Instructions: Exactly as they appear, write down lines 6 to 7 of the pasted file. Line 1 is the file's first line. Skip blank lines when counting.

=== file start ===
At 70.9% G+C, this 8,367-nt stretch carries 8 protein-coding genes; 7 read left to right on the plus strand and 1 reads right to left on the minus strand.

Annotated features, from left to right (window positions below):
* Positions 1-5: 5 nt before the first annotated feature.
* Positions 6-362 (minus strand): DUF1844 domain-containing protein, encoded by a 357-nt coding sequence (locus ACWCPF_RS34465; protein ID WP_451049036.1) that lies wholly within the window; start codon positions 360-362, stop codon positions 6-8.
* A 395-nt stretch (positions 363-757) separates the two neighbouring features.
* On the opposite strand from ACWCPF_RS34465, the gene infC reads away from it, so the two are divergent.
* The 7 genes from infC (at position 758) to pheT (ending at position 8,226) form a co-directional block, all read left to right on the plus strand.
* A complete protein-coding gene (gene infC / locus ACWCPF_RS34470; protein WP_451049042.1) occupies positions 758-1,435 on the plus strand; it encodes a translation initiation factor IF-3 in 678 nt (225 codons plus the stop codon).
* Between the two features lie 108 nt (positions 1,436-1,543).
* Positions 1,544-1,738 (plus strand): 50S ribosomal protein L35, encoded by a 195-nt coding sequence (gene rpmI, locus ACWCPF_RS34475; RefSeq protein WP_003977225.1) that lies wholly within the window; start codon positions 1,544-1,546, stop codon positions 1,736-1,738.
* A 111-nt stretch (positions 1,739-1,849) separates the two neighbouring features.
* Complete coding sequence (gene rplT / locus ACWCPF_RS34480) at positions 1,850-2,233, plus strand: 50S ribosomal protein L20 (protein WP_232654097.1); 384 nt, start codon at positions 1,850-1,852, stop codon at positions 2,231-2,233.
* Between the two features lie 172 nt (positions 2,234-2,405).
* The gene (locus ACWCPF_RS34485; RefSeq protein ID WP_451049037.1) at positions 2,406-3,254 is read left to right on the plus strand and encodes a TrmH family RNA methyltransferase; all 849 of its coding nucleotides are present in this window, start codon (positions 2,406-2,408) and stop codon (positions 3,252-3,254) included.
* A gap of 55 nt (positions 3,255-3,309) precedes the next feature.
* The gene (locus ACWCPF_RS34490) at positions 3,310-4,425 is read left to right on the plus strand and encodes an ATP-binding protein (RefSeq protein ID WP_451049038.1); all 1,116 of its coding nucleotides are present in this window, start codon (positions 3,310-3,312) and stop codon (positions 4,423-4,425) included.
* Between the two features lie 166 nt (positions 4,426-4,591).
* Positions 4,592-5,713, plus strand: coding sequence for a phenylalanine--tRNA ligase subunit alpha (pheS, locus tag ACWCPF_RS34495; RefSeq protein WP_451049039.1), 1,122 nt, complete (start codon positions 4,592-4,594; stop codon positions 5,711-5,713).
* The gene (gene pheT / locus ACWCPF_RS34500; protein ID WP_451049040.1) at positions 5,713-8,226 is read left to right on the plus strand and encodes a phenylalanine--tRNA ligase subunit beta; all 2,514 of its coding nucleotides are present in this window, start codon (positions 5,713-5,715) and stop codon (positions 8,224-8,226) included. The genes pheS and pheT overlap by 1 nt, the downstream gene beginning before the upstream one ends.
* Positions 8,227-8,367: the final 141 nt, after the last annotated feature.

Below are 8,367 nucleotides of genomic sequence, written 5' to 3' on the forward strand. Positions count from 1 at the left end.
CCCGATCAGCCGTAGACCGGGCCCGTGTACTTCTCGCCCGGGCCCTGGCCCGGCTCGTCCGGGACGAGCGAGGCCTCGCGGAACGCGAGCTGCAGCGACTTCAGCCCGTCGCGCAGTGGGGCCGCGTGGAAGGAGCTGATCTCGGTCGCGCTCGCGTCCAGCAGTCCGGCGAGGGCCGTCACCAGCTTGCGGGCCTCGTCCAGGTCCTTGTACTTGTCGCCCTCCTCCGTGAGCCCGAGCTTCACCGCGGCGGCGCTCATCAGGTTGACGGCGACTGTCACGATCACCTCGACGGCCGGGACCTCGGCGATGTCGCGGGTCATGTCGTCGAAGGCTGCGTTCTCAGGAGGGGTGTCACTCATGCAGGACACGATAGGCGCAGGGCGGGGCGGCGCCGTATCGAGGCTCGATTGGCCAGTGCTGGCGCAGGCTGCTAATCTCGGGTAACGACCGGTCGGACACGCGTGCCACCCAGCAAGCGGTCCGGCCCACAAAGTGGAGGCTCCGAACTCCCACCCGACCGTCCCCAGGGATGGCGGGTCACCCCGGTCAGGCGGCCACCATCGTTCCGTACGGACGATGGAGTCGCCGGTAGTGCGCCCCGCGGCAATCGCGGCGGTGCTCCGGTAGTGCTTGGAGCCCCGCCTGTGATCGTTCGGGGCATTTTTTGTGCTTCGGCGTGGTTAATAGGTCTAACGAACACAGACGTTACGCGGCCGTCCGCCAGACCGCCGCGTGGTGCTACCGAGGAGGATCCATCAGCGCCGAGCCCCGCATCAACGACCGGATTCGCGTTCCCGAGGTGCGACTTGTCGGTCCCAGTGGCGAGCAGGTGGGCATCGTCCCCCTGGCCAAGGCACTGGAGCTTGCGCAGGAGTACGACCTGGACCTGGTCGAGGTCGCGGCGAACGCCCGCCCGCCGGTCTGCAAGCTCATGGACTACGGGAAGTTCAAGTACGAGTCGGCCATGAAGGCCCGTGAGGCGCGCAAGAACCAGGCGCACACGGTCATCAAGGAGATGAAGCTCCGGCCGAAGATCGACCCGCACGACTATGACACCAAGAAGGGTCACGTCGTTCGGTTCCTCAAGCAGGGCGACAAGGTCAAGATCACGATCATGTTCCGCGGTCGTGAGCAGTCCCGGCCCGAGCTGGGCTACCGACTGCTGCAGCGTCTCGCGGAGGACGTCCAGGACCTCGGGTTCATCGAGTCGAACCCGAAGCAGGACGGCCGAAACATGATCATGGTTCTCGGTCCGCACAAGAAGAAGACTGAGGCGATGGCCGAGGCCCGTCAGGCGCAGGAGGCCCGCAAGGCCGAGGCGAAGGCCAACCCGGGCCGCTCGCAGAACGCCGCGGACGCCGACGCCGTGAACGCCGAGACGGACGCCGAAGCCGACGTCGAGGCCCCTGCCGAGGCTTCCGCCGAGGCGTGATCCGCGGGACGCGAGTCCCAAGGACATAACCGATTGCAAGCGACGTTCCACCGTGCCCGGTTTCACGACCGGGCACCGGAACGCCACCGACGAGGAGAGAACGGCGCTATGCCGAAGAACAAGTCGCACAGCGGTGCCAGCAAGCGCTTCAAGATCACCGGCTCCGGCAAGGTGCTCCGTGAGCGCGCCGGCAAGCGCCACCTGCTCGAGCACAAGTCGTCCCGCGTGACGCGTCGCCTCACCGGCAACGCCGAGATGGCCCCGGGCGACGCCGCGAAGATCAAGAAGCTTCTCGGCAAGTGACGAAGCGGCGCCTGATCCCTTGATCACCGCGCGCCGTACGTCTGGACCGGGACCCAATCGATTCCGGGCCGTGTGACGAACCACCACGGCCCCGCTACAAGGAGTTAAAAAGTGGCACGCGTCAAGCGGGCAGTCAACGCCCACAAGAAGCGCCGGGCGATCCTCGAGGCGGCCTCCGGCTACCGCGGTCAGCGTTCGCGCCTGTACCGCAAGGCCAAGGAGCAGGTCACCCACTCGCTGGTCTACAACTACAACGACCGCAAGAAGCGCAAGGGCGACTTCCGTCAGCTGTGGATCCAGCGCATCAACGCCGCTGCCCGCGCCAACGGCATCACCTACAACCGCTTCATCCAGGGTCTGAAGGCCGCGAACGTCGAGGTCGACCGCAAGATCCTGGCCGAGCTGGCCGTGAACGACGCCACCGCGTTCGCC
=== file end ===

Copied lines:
* On the opposite strand from ACWCPF_RS34465, the gene infC reads away from it, so the two are divergent.
* The 7 genes from infC (at position 758) to pheT (ending at position 8,226) form a co-directional block, all read left to right on the plus strand.